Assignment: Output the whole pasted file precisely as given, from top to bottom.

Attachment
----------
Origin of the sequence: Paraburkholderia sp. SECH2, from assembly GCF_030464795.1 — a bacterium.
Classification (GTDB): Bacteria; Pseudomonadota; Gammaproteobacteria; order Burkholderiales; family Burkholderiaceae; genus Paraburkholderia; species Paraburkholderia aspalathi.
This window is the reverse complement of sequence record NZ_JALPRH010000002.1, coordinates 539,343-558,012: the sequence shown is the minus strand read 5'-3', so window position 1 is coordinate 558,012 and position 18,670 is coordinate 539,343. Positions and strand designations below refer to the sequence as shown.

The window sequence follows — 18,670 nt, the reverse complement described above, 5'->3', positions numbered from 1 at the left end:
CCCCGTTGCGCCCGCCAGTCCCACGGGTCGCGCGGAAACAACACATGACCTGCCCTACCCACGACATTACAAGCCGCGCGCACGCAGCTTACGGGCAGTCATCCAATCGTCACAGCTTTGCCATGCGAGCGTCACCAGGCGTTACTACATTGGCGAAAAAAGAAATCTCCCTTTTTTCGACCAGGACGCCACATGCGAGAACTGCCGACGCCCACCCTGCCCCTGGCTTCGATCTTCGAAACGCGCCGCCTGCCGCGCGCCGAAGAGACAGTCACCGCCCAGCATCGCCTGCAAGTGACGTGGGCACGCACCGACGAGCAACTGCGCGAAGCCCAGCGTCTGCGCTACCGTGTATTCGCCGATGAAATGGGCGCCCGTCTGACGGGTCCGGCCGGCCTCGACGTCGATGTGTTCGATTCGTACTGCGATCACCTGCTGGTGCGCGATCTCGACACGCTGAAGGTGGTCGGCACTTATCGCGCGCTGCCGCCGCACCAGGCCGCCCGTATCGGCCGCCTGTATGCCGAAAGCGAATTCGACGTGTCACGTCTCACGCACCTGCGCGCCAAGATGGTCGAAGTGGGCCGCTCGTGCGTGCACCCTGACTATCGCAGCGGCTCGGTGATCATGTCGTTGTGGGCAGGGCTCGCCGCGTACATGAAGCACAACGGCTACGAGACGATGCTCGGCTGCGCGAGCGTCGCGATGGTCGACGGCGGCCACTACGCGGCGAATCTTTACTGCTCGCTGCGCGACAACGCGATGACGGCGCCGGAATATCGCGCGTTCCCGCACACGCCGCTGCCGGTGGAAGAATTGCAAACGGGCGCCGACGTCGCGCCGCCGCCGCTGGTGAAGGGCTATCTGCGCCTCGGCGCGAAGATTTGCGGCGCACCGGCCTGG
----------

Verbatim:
Origin of the sequence: Paraburkholderia sp. SECH2, from assembly GCF_030464795.1 — a bacterium.
Classification (GTDB): Bacteria; Pseudomonadota; Gammaproteobacteria; order Burkholderiales; family Burkholderiaceae; genus Paraburkholderia; species Paraburkholderia aspalathi.
This window is the reverse complement of sequence record NZ_JALPRH010000002.1, coordinates 539,343-558,012: the sequence shown is the minus strand read 5'-3', so window position 1 is coordinate 558,012 and position 18,670 is coordinate 539,343. Positions and strand designations below refer to the sequence as shown.

The window sequence follows — 18,670 nt, the reverse complement described above, 5'->3', positions numbered from 1 at the left end:
CCCCGTTGCGCCCGCCAGTCCCACGGGTCGCGCGGAAACAACACATGACCTGCCCTACCCACGACATTACAAGCCGCGCGCACGCAGCTTACGGGCAGTCATCCAATCGTCACAGCTTTGCCATGCGAGCGTCACCAGGCGTTACTACATTGGCGAAAAAAGAAATCTCCCTTTTTTCGACCAGGACGCCACATGCGAGAACTGCCGACGCCCACCCTGCCCCTGGCTTCGATCTTCGAAACGCGCCGCCTGCCGCGCGCCGAAGAGACAGTCACCGCCCAGCATCGCCTGCAAGTGACGTGGGCACGCACCGACGAGCAACTGCGCGAAGCCCAGCGTCTGCGCTACCGTGTATTCGCCGATGAAATGGGCGCCCGTCTGACGGGTCCGGCCGGCCTCGACGTCGATGTGTTCGATTCGTACTGCGATCACCTGCTGGTGCGCGATCTCGACACGCTGAAGGTGGTCGGCACTTATCGCGCGCTGCCGCCGCACCAGGCCGCCCGTATCGGCCGCCTGTATGCCGAAAGCGAATTCGACGTGTCACGTCTCACGCACCTGCGCGCCAAGATGGTCGAAGTGGGCCGCTCGTGCGTGCACCCTGACTATCGCAGCGGCTCGGTGATCATGTCGTTGTGGGCAGGGCTCGCCGCGTACATGAAGCACAACGGCTACGAGACGATGCTCGGCTGCGCGAGCGTCGCGATGGTCGACGGCGGCCACTACGCGGCGAATCTTTACTGCTCGCTGCGCGACAACGCGATGACGGCGCCGGAATATCGCGCGTTCCCGCACACGCCGCTGCCGGTGGAAGAATTGCAAACGGGCGCCGACGTCGCGCCGCCGCCGCTGGTGAAGGGCTATCTGCGCCTCGGCGCGAAGATTTGCGGCGCACCGGCCTGG